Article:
Saturday, June 18, 2005

Britain's National Health Service

If you lived in Malaysia or Singapore you could walk into a hospital in the morning, ask for a hearing test, get the test within minutes, and get a hearing aid the next day.

Recently a British friend waited over a year to have a hearing test at one of Britain's National Health Service hospitals and then waited a further 3 months to get a hearing aid.

When the friend got her appointment she noted that the hospital department had lots and lots of new administrators working at new computers at new desks. But there was a severe shortage of
Audiologists.

The hearing test was carried out in a large untidy room with no soundproofing.

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http://www.timesonline.co.uk/article/0,,2-1659149,00.html

18 June 2005: "A HOSPITAL told a road accident victim that she would have to wait a year and a half for an NHS brain scan, but could have the procedure done privately at the same unit in two weeks...

"King’s College Hospital, London, warned Rachel King that, because of “heavy demand”, the MRI scan that her consultant had sought could be delayed for 80 weeks.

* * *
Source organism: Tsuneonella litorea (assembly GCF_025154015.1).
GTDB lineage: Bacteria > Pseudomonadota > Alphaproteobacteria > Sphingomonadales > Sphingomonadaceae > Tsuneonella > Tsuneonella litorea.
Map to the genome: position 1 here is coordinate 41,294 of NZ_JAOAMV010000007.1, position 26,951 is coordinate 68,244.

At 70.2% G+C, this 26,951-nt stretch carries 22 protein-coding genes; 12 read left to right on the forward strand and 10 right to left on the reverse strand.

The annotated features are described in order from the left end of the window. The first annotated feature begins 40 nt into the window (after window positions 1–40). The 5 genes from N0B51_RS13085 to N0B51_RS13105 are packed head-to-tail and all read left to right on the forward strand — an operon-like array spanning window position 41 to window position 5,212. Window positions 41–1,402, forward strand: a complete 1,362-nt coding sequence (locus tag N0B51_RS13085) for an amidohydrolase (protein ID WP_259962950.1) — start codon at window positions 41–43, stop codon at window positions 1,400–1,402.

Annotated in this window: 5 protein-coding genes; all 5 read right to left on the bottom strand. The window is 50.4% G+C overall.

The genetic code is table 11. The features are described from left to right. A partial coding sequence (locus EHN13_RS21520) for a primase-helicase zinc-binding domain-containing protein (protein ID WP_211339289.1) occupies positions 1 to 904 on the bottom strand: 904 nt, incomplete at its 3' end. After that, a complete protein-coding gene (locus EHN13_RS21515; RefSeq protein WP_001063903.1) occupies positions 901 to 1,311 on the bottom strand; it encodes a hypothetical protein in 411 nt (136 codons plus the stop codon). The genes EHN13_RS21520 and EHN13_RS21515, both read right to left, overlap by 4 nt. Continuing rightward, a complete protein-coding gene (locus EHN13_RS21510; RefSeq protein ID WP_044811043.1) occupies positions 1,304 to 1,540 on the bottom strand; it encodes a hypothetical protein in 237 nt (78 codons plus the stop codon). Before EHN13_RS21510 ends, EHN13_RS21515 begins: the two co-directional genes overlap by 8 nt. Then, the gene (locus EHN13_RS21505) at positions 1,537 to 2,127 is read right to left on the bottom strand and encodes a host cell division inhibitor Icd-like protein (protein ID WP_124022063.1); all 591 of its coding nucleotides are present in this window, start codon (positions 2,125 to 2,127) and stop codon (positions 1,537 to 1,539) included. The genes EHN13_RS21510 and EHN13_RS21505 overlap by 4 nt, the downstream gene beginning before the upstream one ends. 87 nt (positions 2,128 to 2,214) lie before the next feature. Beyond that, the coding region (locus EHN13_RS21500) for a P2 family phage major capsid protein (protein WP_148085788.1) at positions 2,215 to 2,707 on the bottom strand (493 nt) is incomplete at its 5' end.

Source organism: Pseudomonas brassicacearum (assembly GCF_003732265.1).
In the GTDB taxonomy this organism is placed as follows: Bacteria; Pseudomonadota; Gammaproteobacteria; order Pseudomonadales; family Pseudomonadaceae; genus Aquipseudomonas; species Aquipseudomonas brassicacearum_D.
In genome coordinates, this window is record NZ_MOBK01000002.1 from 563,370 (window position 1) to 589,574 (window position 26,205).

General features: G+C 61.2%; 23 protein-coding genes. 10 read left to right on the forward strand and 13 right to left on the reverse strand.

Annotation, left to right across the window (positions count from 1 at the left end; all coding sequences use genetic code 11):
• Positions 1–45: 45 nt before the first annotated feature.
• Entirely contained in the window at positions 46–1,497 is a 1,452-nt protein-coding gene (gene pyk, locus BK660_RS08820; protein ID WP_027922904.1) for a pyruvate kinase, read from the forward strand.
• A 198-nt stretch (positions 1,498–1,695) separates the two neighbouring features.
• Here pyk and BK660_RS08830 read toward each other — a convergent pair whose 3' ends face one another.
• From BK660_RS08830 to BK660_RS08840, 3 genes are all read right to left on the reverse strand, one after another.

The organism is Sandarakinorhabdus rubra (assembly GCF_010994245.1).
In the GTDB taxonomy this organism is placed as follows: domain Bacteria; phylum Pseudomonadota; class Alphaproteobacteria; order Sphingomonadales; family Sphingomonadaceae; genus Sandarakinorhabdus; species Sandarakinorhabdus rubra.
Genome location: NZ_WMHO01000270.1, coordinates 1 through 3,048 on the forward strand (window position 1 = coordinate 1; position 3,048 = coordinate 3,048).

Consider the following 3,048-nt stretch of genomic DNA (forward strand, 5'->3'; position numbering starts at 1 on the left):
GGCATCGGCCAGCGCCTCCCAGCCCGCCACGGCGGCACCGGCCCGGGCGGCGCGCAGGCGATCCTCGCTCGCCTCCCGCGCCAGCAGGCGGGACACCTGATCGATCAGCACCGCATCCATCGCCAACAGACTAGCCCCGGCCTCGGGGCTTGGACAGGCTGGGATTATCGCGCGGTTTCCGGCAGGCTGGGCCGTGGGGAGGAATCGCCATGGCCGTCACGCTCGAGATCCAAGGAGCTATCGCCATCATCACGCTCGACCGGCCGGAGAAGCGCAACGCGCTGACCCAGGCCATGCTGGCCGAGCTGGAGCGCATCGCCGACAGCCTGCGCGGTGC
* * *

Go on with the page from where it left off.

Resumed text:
"But a handwritten note at the end of the letter gave a telephone number for the hospital’s 'self-pay' private clinic, where she could have the procedure in two weeks for £983."

http://news.scotsman.com/latest.cfm?id=4703503

17 Jun 2005 : "Consultant general surgeon Mike Lavelle wrote in a scathing letter how there has been an 'almost unbelievable increase in NHS employees who contribute nothing to the treatment of patients...

"Mr Lavelle, who has worked for the Brighton and Sussex University Hospitals Trust for more than two decades, added that the NHS was 'grossly over-managed' with too much cash spent on new managers and not on care...

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Daily Express 17 June 2005:

£16 billion per year is being spent on bureaucrats across the NHS - a quarter of the entire budget.

Since Labour came to power in 1997, the number of penpushers in the NHS has gone up by 60%.

There are now 521,000 NHS bureaucrats - just short of the 550,000 staff trained to help the sick.

Since 1997, the Government has employed managers at three times the rate of clinical staff.

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